Photo Credit: Cat Munro. All Rights Reserved
Catherine Ford spoke to saxophonist/flautist Tori Freestone about her trio, her musical aesthetic, her life, and her new CD: In the Chop House (released on Whirlwind Recordings).
Catherine Ford: Tell us about yourself
Tori Freestone: I’m a jazz saxophonist/flautist and occasional violinist based in London and am involved in a number of projects (including my own trio and quartet) that are busy on the contemporary jazz scene in the UK.
CF: How did you come to play saxophone, flute and violin?
TF: My family all played music and there were lots of musical instruments in the house and people playing at gatherings and parties. I started the violin first and played violin/whistles and sang with my family in folk clubs from about the age of 7. I always gravitated to playing whistles and playing flute was a natural transition. There was also an eclectic mix of music played at home, so jazz, classical, flamenco, Brazilian, country music were all sounds I often heard and playing by ear and improvising felt more natural to me at the time than reading music. I joined NYJO when I was 17 and then went on to study jazz flute at Leeds College of music. I actually took up the saxophone much later when I was about 26 after my degree at Leeds College of Music which again was a natural transition as I was so influenced by so many saxophonists at the time.
CF: Who and what inspired you to get to where you are today?
TF: Simply the act of playing music with great musicians has always been the primary factor in my inspiration to keep playing and working. It’s quite simply something I have to do – like a drug which is why I continue to do it even at the times when it feels like a hard slog! In terms of people who’ve inspired me, a music teacher at my secondary school Will Michael (who was a great jazz pianist as well as an educator) was the first person to make me realise it was actually possible to do this as a profession instead of just being a hobby. In terms of the musicians who’ve inspired me (apart from all the musicians I play with), I would say Joni Mitchell as she has such a unique voice and has not been limited by one specific genre. It was listening to Joni Mitchell’s albums at home that introduced me to Wayne Shorter who became a big influence too.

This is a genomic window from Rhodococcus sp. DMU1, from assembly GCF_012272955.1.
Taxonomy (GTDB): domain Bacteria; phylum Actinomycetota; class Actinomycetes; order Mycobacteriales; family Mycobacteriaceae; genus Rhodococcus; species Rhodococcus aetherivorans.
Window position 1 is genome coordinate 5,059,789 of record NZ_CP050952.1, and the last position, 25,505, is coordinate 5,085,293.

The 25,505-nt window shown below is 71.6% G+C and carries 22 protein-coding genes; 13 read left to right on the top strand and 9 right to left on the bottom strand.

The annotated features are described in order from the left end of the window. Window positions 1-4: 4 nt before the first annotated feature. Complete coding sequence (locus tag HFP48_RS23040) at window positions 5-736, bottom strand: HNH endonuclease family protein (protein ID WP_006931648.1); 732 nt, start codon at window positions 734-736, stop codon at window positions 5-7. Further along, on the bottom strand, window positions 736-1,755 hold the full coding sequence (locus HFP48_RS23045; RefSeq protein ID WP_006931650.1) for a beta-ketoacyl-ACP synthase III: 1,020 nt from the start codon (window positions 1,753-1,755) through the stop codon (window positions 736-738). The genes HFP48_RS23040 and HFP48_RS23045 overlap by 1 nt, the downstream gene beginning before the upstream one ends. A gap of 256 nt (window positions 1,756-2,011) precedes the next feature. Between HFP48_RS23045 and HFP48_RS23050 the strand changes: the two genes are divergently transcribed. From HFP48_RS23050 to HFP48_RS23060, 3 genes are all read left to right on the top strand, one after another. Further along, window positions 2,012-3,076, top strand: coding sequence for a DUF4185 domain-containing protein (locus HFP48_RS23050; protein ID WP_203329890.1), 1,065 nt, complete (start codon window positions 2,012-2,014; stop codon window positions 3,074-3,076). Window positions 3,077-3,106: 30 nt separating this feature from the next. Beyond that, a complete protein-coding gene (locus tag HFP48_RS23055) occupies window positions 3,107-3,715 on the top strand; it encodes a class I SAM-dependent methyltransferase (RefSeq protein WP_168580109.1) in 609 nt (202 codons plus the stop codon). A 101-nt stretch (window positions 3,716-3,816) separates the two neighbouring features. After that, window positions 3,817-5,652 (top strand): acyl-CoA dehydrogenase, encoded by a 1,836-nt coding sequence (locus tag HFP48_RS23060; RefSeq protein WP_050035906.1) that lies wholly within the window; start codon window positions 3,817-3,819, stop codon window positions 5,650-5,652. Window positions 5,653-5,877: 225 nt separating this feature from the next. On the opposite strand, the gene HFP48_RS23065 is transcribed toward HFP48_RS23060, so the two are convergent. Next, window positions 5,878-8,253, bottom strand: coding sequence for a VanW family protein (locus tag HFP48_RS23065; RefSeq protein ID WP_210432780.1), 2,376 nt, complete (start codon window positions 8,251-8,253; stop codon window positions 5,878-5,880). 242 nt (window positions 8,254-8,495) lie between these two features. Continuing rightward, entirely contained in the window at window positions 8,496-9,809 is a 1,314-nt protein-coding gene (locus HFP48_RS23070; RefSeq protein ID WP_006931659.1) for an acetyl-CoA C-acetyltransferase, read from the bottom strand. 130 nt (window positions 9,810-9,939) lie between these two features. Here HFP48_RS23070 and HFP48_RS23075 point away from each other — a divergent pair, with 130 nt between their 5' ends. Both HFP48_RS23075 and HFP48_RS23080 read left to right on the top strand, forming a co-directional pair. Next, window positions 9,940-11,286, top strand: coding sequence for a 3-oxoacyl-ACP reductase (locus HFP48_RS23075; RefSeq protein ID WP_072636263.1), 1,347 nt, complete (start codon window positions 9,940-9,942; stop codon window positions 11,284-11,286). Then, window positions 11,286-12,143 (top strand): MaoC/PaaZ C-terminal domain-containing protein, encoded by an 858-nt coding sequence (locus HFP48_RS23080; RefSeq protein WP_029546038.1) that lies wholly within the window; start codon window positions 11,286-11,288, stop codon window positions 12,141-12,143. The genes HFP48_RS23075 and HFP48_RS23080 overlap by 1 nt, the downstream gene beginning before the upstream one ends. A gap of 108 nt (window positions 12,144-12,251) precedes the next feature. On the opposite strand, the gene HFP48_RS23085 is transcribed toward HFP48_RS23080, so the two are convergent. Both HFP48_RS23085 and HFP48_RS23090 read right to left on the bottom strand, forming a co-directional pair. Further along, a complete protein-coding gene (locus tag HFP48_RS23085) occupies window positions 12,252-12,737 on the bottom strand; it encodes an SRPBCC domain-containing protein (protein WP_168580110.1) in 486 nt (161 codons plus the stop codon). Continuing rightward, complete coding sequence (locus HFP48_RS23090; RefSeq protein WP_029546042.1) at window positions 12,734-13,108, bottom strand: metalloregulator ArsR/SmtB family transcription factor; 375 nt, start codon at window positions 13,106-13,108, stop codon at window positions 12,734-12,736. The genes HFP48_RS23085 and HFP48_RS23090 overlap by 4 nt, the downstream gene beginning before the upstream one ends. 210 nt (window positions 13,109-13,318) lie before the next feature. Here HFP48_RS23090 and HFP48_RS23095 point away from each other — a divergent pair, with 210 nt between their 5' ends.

CF: What made you want to do an album and why now? Why the trio format?
TF: I’ve already had 3 album releases with a quartet that I co lead (and much of the music is co-written with that project) but I’d been working with the trio over the last few years and developing compositions that lent themselves to the trio format and were much more individual to me. I love the trio format and I’d already been playing with Dave and Tim for years in many different ensembles and formats and as well as being great friends, we’d always had a strong musical rapport. The sparser format allows a more open quality and it’s possible to push our own boundaries, playing openly and freely while having the knowledge that we can rely on each other for some solidity and grounding at any given point.”